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T. Stamm

An “Underground Union”

(May 1934)

From The Militant, Vol. VII No. 21, 26 May 1934, p. 2.
Transcribed & marked up by Einde O’Callaghan for the Encyclopaedia of Trotskyism On-Line (ETOL).

One of the innovations of the Stalinists is the creation of the only underground trade union organization in the country, the Education Workers League. It was designed early in 1931 by the architects of the third-period trade union strategy to organize the workers in the field of education – principally the public school teachers – into revolutionary unions. It goes without saying that it drew organizational and ideological inspiration from the T.U.U.L. to which it is affiliated. And not alone the T.U.U.L. The E.W.L. is the American section of the Education Workers International, which is affiliated to the Red International of Labor Unions.

In the three years of its existence, the conditions of the teachers in the U.S. have been worsened. Pay cuts have been universal. Every one is familiar with the plight of the Chicago teachers who at one time were not paid for nearly a year and whose pay is still many months in arrears. Curricula have been cut. School terms and the school day have been shortened. In many states hundreds of schools have been closed. It is estimated that 2,000,000 children have been thrown out of school in this way; and that this economy cost 200,000 teachers their jobs. This entire economy program is going forward under the whip of the U.S. Chamber of Commerce.

No Influence on Teachers’ Movement

The teachers have offered very little resistance. There have been scattered protests, small and ineffectual strikes, and other spontaneous manifestations of discontent. Most significant of all these struggles were the Chicago demonstrations which won a small measure of temporary relief. But the E.W.L. has not played any role in these isolated struggles. In so far as a national trade union center is concerned it is as non-existent as the other paper organizations created by the Stalinists.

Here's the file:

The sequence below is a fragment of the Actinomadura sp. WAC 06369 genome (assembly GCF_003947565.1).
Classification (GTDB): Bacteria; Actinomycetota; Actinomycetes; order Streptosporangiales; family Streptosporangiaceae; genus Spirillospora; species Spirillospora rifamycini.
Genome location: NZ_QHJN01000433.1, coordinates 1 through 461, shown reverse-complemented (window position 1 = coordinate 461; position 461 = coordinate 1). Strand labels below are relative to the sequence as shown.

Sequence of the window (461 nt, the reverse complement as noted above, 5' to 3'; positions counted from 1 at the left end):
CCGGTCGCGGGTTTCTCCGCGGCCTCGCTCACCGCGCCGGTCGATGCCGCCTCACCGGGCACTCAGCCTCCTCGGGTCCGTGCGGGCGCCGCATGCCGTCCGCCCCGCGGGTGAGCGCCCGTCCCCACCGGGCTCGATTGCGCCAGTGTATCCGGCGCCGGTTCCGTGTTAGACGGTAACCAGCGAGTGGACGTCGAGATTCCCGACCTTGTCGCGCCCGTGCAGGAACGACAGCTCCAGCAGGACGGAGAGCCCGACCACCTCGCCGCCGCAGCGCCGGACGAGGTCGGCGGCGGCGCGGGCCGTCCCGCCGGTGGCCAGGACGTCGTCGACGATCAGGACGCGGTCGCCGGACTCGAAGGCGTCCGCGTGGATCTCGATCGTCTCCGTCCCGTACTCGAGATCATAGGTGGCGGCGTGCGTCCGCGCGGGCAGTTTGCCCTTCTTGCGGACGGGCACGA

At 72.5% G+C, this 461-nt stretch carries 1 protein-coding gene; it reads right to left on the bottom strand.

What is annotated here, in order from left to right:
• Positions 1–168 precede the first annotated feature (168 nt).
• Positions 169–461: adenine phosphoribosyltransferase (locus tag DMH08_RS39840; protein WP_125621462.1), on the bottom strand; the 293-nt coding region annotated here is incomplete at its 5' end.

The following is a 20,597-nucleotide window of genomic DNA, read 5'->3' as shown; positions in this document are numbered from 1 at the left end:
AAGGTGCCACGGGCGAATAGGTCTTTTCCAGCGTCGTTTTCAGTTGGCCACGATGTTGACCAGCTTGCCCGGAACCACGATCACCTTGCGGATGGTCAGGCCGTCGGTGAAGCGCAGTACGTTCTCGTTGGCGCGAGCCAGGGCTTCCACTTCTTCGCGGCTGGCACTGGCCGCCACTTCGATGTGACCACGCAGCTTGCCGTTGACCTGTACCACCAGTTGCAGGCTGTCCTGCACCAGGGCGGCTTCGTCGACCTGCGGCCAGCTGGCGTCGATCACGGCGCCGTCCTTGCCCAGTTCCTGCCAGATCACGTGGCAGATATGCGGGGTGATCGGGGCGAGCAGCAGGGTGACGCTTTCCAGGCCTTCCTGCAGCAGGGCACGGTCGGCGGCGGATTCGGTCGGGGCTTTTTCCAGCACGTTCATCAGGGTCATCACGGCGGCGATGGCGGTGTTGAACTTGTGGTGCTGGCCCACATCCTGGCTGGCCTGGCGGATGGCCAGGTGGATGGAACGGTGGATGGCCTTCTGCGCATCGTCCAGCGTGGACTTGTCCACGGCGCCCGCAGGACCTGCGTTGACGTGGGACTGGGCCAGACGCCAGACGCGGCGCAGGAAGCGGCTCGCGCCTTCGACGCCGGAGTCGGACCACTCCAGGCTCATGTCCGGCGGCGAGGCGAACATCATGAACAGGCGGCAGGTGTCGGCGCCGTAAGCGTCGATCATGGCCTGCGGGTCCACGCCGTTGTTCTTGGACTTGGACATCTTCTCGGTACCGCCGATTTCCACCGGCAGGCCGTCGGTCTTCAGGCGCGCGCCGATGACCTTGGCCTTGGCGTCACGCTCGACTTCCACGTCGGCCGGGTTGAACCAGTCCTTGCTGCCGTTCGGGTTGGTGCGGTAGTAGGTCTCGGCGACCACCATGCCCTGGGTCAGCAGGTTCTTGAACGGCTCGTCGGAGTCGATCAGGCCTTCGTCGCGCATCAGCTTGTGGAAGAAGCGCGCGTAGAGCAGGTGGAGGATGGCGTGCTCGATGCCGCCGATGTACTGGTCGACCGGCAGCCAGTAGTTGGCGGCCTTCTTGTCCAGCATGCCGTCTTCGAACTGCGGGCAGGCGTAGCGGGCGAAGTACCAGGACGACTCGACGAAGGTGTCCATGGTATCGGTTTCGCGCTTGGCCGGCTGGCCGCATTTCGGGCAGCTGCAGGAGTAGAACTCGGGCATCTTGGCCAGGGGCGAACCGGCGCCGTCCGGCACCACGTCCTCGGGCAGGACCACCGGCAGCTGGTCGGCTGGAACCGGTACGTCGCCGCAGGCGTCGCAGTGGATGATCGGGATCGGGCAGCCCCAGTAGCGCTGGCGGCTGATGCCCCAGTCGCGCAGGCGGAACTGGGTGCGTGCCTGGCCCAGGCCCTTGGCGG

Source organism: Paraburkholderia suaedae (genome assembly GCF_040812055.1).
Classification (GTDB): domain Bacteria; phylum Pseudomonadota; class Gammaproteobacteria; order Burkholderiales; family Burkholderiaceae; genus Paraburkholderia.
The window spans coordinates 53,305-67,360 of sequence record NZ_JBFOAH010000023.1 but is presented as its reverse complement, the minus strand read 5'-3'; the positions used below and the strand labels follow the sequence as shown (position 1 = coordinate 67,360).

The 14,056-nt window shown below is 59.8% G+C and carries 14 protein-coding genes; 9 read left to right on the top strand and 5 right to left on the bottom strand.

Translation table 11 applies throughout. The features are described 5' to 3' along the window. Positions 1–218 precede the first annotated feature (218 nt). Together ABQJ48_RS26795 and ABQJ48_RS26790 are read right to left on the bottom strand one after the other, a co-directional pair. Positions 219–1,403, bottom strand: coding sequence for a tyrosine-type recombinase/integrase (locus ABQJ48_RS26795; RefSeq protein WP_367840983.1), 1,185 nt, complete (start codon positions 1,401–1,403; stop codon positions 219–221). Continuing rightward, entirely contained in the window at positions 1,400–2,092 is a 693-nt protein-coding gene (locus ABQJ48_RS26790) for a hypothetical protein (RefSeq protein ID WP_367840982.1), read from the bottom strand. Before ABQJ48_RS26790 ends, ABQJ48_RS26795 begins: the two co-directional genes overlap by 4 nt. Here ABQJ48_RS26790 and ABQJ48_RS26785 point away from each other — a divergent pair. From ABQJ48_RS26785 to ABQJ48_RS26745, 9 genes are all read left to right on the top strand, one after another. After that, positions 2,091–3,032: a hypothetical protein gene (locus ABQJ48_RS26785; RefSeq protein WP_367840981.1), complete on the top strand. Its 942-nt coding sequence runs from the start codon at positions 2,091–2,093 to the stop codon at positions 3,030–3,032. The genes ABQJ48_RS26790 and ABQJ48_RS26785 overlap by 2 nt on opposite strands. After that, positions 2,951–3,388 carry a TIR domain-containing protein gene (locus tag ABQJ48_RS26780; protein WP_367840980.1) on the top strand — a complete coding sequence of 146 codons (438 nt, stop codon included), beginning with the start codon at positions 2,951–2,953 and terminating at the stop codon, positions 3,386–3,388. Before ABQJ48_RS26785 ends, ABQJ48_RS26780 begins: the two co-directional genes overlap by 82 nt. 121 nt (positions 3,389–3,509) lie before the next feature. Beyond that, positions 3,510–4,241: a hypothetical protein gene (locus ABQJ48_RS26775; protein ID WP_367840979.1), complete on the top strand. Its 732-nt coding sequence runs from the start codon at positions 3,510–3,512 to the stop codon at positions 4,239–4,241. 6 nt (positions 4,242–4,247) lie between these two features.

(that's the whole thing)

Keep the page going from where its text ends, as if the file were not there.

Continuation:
Only in one place has the E.W.L. any existence. It made its debut in New York City where the conditions were guaranteed to demonstrate the utter absurdity of the attempt to build a “revolutionary” trade union of teachers. The 36,000 New York City teachers in 1931 were secure in their positions and were as yet unaffected by wage cuts and the other means by which capitalist economy was lowering the standard of living of the teachers throughout the nation. On the contrary, the teachers’ wages, fixed by law, were appreciating with the fall of the price level.

Moreover the teachers were subjected to the notoriously reactionary regime of the Board of Education. Activity in the revolutionary or Left wing labor movement constitutes grounds for dismissal from the school system. Teachers are persecuted for protesting against unsanitary conditions in the schools or for criticizing their superiors or the administration of the system.

“Union” Goes Underground

Even the Stalinists realized that to call upon the teachers openly to join a “revolutionary union” would cost some of those who responded their jobs, persecution for others and iii general reign of terror and redbaiting against all progressive elements. The Stalinists boldly seized both horns of the dilemma and solved the problem by going underground.

From the depths of its underground the E.W.L. built legal covers for its “revolutionary” activity. It has not built a union – although it still entertains fond visions of doing so – but is succeeded in adding several organizations to the more than seventy that cluttered’ up the local movement.

Fights Teachers’ Union

In all of these organizations its central aim has been to discredit the Teachers Union and develop the others as bases for its new union. In a word the E.W.L. aped the policy of the T.U.U.L. If it has not built a union it can point with pride lo a great achievement: its policy has been instrumental in diverting hundreds of employed and unemployed teachers awakening to the necessity of resistance into organizational channels separate from the union and hostile to it. It can inscribe on itis banner at least half the responsibility for the perpetuation of the division between the organized employed and unemployed, and also for the division among the advanced teachers in the organized employed movement.

The experience of three years demonstrates that there is neither a need nor a basis for this caricature of a union. On the contrary, it is an obstacle to the growth and unity of the teachers movement. It is a reactionary influence.

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